In a perfect world, you’d be able to pitch your manuscript to an editor over a leisurely cup of coffee. But we’re forced to inhabit the real world, where you’ve got about 10 seconds to hook an editor before she decides to continue reading or reach for her form rejection slip. And more and more, this “hook” must come in the form of a query letter.
What is a query
A query is a business letter asking permission to send the project described. It is either sent without an accompanying manuscript, or with two or three sample chapters (the publisher’s guidelines will state which form the query should take). If the query letter stands alone, it’s your only chance to sell the editor on your book. Many authors hate the task of writing a query, but it’s a necessity in today’s publishing industry. Editors, overwhelmed by the sheer number of submissions they receive, need a quick way to weed out the good from the not-so-good. A well-crafted query has a better chance of leading to a well-crafted manuscript.
The first rule of query writing is that the letter must fit on one page. That’s one side of one page (no cheating and printing a double-sided letter). Type it single spaced, but leave sufficient white space at the top and bottom so the letter looks uncluttered and appealing. Why such length limitations? If you can’t sum up your book in less than a page, you haven’t sufficiently clarified your idea.
Your first paragraph (two paragraphs if you’ve written a longer novel) conveys to the editor what your book is about. Think of this as the copy that would go on the jacket flap. You don’t want to give away all the surprises, but you do want to entice the reader to buy the book. For fiction, establish your main character in a sentence or two, present the character’s primary problem or conflict, mention one or two things the character plans to do to resolve the problem, and bring up some of the obstacles that will stand in his way. Hit the high points upon which the action is based. The synopsis should also reflect the tone of the book-humorous, scary, action-packed, somber, etc.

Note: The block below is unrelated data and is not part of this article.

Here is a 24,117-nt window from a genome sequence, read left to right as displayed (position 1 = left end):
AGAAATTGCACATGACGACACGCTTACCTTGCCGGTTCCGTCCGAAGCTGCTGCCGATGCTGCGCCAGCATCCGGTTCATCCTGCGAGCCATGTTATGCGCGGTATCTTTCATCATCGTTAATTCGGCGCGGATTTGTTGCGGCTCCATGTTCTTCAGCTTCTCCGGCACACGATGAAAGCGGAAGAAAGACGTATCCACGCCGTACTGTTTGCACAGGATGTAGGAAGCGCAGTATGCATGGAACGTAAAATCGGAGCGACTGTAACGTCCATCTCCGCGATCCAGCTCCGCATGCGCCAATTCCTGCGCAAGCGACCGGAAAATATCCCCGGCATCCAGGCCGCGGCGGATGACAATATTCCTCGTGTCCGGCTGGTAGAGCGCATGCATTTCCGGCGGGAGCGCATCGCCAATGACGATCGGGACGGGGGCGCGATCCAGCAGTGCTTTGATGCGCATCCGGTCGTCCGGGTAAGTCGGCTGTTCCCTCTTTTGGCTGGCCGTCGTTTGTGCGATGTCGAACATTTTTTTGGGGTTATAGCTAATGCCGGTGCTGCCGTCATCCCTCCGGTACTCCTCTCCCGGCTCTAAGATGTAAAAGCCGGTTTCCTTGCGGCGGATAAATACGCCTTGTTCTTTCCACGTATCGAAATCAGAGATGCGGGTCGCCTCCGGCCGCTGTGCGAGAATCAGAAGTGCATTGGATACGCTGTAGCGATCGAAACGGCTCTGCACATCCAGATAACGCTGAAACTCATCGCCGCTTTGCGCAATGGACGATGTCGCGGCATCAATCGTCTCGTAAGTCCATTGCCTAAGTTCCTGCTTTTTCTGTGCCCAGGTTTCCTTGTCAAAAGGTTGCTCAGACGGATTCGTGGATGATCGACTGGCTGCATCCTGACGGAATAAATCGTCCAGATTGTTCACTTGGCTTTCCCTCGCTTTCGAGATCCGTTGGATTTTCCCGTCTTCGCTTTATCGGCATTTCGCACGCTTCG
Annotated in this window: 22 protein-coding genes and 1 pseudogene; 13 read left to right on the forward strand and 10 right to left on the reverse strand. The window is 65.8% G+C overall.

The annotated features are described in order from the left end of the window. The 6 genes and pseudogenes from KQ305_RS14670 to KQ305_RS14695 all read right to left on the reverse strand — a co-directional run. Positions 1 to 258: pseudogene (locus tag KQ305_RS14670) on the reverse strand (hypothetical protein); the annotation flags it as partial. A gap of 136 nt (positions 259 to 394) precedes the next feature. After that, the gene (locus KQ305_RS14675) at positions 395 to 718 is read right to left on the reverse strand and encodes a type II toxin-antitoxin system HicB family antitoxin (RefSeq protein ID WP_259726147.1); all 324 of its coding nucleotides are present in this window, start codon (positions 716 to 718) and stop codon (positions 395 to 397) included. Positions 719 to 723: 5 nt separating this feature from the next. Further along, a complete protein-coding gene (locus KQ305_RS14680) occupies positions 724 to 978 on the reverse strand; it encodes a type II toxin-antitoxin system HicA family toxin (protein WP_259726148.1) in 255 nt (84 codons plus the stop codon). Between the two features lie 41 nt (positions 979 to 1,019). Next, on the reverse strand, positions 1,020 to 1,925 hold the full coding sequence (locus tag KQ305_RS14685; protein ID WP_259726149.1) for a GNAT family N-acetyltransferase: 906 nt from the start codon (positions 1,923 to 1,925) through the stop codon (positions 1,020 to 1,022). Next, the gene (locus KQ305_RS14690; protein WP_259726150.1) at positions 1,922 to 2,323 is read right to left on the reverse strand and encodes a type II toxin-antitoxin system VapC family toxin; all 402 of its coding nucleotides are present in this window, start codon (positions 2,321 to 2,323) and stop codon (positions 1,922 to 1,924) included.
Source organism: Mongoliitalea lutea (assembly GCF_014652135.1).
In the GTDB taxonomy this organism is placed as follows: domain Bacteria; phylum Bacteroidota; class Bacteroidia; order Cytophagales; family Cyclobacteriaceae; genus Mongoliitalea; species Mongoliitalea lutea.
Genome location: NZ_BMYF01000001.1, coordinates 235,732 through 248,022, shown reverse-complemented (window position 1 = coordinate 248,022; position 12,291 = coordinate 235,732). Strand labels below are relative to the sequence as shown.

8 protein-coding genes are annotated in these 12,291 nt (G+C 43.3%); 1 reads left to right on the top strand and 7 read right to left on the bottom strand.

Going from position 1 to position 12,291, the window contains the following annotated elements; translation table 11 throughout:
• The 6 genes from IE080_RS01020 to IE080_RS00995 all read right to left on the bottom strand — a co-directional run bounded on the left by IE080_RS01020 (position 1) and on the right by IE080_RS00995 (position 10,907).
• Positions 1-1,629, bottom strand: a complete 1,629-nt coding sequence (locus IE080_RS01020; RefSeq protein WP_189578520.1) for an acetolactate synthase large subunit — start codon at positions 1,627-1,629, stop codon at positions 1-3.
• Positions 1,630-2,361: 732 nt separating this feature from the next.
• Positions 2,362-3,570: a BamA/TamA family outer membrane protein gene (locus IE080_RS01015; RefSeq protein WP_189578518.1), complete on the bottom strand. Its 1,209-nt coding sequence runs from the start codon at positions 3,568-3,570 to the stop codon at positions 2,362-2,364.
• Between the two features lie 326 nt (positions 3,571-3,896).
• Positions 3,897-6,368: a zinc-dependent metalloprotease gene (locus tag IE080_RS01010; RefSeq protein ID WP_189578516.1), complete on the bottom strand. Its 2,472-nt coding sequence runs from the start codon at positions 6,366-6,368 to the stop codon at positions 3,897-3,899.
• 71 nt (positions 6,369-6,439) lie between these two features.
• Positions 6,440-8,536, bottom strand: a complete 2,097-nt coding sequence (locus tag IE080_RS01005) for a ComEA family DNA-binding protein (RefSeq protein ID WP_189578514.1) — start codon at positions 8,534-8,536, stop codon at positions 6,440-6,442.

Don’t discuss the theme, or the underlying message of the book. This should be obvious to the editor through the plot.
In nonfiction queries to children’s book publishers, begin by stating an interesting fact about your topic that helps establish a market for your book (Did you know Jello, in its many shapes and forms, is eaten by 3 million people a day?) Follow this by describing what your book is about and your particular slant on the topic. In a few sentences explain your approach and how it’s appropriate for the intended age group, the questions you’ll raise and answer, and any additional materials your book would have (photographs, maps, activities, etc.) You can add a paragraph explaining your research and any unusual information you’ve uncovered. List good firsthand sources available to you or new data that hasn’t ever appeared in a children’s book.
After your synopsis, list the book’s title, word count, age group and genre (historical fiction, humorous mystery, science activity book, etc.) Explain why you’ve chosen to submit to this publisher (show that you’ve done your market research and describe in one sentence why your book would fit in with this publisher’s list). For nonfiction, also state how your book would be different from other books on the market on the same topic.
Your next paragraph is about you. Give any information pertinent to writing children’s books (previous publishing credits, memberships in writing organizations, writing classes you’ve taken, professional experience with children of the age group for which you want to write). Nonfiction credentials may include extensive experience with or study of the topic. If you don’t have any relevant information, skip this paragraph. Editors know that everyone has to start somewhere.
Finally, ask the editor if you may send the entire manuscript, and thank her for her time. Attach sample chapters if indicated in the publisher’s guidelines (nonfiction publishers may also request a chapter-by-chapter outline). Enclose a self-addressed, stamped envelope for the editor’s reply. If you’re sending a letter only, the SASE can be a business size envelope. If you’re including sample chapters, your SASE should be large enough to return the entire packet.
Always address the letter and envelope to a specific editor whenever possible. Use good stationery with your name, address, phone number and email printed at the top. Send by regular mail-brightly-colored envelopes, trinkets or treats included in the package, or Fed-Ex delivery won’t increase your chances.
Then, drop your query in the mail and start on your next manuscript!